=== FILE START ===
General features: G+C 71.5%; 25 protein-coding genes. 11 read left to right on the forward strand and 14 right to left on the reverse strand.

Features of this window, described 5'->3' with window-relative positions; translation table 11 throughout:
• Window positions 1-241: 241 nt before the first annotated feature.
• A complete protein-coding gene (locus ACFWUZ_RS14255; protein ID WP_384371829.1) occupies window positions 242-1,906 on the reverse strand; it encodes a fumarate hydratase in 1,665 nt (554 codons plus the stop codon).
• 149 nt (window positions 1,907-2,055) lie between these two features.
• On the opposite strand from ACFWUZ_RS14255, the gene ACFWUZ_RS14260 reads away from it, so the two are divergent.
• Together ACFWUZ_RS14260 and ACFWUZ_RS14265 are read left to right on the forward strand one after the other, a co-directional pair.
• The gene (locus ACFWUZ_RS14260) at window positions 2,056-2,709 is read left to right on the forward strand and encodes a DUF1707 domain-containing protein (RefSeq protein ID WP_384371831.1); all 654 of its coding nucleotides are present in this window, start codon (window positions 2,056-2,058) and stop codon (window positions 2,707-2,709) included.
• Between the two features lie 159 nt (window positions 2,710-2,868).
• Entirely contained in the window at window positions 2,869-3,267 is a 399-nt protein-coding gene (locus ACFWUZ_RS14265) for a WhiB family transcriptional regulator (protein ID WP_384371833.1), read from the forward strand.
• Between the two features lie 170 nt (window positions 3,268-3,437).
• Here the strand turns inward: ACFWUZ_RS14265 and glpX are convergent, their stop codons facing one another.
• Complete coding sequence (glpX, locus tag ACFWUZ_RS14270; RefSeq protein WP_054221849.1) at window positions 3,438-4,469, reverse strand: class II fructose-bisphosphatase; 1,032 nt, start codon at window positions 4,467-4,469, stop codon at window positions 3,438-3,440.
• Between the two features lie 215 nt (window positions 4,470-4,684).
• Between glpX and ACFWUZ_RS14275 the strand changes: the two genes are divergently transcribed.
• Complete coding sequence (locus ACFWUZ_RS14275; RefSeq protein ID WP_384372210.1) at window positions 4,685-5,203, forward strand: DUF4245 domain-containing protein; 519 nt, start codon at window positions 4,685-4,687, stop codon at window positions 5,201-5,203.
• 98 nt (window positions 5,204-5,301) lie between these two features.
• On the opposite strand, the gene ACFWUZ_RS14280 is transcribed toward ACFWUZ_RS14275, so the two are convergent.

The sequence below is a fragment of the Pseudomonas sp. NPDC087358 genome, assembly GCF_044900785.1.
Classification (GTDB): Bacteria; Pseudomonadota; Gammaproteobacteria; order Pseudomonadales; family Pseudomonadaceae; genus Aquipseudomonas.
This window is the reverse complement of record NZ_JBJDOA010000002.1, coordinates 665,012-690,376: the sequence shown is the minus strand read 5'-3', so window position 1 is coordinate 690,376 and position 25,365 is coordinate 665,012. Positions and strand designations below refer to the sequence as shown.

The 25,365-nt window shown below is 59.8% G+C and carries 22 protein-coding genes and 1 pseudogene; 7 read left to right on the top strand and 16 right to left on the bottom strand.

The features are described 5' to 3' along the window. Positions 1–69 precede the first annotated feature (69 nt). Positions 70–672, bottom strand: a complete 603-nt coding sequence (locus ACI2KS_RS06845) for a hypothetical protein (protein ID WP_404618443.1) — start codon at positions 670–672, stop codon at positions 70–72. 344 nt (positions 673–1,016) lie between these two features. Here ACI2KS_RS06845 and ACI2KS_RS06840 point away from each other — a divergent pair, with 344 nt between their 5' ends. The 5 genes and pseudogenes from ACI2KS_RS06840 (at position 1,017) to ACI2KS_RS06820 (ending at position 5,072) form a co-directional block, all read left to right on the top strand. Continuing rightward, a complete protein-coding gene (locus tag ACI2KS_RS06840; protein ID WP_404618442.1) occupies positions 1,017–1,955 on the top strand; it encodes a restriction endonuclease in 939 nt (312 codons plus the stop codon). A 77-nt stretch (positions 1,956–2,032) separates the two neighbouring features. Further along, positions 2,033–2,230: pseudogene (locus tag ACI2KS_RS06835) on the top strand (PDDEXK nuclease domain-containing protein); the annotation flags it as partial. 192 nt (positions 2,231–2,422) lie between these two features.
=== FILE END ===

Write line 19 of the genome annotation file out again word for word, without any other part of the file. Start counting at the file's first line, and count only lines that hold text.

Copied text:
The sequence below is a fragment of the Pseudomonas sp. NPDC087358 genome, assembly GCF_044900785.1.